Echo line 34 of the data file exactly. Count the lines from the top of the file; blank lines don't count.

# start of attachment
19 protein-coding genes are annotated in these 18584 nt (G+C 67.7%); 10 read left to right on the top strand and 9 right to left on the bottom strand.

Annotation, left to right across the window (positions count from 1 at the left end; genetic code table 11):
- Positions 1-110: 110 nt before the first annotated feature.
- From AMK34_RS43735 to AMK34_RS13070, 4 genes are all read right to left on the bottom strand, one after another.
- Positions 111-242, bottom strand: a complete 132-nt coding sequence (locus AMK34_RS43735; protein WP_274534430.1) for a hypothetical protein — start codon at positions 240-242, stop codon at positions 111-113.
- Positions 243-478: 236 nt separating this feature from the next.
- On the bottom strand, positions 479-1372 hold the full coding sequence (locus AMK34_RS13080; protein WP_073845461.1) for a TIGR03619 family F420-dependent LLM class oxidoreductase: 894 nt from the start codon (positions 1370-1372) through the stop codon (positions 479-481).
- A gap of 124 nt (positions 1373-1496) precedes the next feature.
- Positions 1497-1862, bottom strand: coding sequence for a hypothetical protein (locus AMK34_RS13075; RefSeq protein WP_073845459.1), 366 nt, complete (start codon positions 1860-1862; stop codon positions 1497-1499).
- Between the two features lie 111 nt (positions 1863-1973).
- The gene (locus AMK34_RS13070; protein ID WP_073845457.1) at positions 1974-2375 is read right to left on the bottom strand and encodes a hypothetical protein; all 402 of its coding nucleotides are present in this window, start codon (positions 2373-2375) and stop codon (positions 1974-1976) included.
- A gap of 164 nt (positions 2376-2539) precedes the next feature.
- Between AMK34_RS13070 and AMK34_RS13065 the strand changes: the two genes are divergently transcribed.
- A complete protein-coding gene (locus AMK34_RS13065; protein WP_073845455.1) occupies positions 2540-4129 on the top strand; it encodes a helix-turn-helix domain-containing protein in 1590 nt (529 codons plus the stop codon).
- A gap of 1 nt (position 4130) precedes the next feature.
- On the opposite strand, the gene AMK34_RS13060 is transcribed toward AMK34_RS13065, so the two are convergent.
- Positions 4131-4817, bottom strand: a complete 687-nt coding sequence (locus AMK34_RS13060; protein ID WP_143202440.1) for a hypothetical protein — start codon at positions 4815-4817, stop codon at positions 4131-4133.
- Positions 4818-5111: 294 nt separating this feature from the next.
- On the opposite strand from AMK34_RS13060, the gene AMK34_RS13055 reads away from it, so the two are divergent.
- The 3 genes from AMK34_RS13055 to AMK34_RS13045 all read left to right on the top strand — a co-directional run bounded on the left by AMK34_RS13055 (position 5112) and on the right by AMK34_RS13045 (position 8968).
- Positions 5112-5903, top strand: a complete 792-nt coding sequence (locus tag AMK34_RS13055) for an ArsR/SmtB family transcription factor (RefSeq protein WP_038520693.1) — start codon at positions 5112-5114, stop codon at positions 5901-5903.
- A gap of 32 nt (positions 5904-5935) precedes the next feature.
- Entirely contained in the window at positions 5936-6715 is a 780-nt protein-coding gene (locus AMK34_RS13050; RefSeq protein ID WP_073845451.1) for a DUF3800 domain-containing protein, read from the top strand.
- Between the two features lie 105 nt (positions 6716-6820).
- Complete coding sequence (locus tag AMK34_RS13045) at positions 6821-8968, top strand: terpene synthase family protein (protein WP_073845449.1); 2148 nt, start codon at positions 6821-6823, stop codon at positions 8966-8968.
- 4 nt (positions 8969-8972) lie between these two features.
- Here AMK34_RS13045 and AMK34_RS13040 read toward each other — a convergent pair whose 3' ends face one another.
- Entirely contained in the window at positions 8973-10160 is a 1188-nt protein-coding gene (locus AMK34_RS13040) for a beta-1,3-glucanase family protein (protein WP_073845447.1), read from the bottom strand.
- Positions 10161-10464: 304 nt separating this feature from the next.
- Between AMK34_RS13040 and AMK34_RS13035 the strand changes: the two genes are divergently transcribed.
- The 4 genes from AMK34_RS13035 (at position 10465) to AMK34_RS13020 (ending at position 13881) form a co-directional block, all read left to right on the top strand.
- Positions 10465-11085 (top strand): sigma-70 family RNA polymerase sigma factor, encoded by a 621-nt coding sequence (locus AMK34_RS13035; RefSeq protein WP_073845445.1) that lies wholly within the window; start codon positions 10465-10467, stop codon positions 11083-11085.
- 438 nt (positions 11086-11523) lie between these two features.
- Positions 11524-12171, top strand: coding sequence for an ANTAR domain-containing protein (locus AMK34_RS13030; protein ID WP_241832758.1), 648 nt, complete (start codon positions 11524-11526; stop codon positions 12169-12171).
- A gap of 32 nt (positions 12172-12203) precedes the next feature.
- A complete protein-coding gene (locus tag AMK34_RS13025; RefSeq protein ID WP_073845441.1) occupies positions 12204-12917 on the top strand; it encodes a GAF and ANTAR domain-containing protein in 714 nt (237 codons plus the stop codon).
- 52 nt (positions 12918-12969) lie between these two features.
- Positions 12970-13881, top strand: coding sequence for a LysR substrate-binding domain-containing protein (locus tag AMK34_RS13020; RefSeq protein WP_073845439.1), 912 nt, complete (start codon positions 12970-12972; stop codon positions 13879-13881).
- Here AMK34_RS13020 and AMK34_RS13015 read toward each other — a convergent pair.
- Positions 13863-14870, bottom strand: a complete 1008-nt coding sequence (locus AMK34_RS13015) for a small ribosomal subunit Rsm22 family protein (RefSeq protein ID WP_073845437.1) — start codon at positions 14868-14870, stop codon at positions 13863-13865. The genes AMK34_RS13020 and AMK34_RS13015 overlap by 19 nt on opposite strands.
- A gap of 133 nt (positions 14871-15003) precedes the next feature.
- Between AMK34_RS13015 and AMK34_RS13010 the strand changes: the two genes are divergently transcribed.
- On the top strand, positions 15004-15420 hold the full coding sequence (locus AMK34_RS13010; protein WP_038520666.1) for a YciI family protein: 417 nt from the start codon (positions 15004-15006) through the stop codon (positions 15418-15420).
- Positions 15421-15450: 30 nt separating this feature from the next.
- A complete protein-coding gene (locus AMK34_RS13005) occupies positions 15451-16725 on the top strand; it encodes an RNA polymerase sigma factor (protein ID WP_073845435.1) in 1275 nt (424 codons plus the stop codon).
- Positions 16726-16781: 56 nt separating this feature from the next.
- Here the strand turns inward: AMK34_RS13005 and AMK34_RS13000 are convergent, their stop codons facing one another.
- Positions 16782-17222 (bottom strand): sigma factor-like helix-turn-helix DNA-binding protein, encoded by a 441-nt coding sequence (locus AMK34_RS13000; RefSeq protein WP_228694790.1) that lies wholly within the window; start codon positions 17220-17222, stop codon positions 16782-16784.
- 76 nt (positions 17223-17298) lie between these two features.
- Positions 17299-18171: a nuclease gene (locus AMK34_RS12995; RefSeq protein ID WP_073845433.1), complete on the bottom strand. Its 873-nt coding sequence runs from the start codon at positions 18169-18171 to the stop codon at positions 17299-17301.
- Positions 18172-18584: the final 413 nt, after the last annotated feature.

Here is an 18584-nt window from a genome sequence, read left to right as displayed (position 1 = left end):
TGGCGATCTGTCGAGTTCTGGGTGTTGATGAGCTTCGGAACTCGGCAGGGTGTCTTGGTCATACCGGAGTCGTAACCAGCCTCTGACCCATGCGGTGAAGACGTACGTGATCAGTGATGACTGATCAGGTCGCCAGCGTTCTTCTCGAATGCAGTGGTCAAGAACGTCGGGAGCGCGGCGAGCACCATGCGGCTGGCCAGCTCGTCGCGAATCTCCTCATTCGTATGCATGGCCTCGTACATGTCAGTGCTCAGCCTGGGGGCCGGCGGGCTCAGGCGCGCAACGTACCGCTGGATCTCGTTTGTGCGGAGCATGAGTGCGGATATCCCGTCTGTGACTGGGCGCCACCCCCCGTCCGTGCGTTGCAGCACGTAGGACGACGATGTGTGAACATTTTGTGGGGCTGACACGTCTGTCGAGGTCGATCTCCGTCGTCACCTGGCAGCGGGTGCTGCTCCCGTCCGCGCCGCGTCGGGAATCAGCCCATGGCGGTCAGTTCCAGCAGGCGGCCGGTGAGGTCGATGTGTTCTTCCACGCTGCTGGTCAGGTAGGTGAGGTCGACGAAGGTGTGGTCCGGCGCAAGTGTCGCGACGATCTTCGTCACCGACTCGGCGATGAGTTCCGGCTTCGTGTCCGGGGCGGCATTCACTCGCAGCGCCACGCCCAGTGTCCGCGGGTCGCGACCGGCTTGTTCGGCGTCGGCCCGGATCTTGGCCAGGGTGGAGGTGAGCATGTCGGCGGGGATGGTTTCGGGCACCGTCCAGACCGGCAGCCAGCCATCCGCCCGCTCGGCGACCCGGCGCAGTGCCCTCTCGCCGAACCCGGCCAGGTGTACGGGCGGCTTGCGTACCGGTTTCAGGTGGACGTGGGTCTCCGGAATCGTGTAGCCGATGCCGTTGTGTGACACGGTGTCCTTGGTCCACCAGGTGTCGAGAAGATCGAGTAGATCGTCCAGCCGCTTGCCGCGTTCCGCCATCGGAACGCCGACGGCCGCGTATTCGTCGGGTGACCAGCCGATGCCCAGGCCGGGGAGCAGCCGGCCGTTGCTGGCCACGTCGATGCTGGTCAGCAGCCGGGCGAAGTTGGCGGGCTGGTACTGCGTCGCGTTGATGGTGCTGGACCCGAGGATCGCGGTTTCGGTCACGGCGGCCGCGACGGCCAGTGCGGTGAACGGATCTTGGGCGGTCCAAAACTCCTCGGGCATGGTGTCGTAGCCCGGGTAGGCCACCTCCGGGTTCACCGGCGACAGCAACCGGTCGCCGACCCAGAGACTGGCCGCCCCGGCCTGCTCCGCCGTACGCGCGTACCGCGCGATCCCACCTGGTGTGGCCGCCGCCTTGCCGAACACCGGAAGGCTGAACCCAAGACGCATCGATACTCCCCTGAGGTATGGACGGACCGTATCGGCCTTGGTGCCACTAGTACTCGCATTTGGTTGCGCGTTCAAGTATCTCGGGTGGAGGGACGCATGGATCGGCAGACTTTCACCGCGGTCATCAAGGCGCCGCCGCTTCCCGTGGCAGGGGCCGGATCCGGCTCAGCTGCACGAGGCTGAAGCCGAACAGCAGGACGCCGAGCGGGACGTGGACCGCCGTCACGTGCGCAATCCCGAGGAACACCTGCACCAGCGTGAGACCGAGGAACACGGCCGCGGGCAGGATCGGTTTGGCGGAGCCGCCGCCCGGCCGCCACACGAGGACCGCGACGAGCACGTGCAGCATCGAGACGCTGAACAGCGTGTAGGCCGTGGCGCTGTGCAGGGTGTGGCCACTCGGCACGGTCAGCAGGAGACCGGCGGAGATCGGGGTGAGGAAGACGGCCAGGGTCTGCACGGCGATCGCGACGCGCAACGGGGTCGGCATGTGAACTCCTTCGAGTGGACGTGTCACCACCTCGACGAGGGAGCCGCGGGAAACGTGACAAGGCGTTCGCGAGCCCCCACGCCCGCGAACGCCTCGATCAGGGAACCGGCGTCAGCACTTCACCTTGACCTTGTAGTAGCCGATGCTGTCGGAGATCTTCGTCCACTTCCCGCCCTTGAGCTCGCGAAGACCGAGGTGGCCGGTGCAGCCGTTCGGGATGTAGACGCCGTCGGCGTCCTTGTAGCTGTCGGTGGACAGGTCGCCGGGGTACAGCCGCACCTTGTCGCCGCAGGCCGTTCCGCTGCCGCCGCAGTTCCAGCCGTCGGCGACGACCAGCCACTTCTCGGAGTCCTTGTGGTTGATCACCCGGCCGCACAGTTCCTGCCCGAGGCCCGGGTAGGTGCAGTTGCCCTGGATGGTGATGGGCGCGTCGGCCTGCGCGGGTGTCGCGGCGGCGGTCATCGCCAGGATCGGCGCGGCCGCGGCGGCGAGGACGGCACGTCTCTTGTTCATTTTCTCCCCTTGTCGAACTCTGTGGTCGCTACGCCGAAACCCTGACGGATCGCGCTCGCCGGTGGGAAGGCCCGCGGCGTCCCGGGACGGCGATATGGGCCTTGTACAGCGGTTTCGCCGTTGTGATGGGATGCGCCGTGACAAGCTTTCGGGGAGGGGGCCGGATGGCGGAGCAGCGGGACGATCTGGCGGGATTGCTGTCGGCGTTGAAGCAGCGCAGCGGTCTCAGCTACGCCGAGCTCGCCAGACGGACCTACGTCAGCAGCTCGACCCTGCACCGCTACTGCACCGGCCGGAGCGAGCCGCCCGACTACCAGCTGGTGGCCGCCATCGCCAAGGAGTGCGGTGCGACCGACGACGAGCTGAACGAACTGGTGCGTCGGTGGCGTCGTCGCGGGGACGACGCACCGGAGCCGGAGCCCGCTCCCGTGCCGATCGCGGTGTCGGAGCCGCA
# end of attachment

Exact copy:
- Positions 11524-12171, top strand: coding sequence for an ANTAR domain-containing protein (locus AMK34_RS13030; protein ID WP_241832758.1), 648 nt, complete (start codon positions 11524-11526; stop codon positions 12169-12171).